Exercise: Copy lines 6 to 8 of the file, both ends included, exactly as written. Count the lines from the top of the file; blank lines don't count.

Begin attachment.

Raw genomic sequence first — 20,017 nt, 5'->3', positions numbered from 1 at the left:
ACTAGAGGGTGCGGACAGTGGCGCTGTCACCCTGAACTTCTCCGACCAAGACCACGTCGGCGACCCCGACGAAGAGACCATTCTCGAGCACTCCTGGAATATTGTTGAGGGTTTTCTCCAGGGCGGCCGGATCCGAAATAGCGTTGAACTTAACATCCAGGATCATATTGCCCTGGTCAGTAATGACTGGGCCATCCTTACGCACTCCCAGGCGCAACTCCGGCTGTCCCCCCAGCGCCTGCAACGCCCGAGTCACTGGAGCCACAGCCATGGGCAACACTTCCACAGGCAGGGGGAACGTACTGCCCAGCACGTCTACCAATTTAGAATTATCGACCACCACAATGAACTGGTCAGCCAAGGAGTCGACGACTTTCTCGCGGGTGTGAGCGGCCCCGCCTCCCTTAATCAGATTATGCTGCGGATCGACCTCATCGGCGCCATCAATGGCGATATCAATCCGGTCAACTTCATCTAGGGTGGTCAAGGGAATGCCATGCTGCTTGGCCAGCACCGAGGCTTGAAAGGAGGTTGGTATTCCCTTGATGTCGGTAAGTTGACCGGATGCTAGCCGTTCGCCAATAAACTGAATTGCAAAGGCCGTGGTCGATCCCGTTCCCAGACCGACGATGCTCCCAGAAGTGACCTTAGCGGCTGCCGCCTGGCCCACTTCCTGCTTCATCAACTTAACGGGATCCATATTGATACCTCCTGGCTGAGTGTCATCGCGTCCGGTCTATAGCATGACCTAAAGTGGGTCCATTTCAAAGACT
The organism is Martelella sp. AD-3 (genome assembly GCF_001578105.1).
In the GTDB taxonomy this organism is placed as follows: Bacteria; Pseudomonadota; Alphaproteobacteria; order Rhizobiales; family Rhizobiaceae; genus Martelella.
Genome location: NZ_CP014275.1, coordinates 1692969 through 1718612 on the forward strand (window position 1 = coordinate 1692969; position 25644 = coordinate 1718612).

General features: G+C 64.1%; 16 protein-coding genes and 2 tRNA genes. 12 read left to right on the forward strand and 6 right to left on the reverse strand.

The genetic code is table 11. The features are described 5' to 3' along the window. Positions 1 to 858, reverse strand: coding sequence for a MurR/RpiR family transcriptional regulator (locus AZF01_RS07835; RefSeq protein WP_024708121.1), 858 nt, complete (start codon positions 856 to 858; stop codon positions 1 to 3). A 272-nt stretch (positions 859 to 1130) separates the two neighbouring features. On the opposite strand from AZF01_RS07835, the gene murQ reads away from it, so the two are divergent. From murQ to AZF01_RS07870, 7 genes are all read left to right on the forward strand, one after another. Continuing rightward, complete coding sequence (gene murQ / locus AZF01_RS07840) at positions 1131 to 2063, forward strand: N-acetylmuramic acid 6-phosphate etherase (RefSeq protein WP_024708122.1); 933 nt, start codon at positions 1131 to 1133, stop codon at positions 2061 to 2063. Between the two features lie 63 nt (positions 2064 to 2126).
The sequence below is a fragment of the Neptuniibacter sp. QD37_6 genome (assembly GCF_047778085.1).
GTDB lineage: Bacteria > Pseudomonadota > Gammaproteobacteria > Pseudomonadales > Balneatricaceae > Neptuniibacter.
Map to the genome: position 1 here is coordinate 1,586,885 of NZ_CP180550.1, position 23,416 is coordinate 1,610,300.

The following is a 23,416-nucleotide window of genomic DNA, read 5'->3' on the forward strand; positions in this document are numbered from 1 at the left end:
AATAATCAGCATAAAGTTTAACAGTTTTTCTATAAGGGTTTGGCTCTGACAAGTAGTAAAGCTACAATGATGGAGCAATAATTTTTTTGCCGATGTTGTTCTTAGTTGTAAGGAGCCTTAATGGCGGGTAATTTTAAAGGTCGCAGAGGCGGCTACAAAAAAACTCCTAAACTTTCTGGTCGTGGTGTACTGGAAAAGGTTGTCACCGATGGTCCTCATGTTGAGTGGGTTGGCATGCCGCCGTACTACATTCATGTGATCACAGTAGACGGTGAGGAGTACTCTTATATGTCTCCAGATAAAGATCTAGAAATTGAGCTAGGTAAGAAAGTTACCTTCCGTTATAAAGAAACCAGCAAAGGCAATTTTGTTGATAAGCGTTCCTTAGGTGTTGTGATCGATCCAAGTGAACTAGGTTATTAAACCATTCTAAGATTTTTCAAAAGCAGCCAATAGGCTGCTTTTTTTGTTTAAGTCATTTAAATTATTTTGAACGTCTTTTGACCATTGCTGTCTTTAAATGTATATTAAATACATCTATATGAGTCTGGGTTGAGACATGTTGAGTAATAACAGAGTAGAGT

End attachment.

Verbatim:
General features: G+C 64.1%; 16 protein-coding genes and 2 tRNA genes. 12 read left to right on the forward strand and 6 right to left on the reverse strand.

The genetic code is table 11. The features are described 5' to 3' along the window. Positions 1 to 858, reverse strand: coding sequence for a MurR/RpiR family transcriptional regulator (locus AZF01_RS07835; RefSeq protein WP_024708121.1), 858 nt, complete (start codon positions 856 to 858; stop codon positions 1 to 3). A 272-nt stretch (positions 859 to 1130) separates the two neighbouring features. On the opposite strand from AZF01_RS07835, the gene murQ reads away from it, so the two are divergent. From murQ to AZF01_RS07870, 7 genes are all read left to right on the forward strand, one after another. Continuing rightward, complete coding sequence (gene murQ / locus AZF01_RS07840) at positions 1131 to 2063, forward strand: N-acetylmuramic acid 6-phosphate etherase (RefSeq protein WP_024708122.1); 933 nt, start codon at positions 1131 to 1133, stop codon at positions 2061 to 2063. Between the two features lie 63 nt (positions 2064 to 2126).
The sequence below is a fragment of the Neptuniibacter sp. QD37_6 genome (assembly GCF_047778085.1).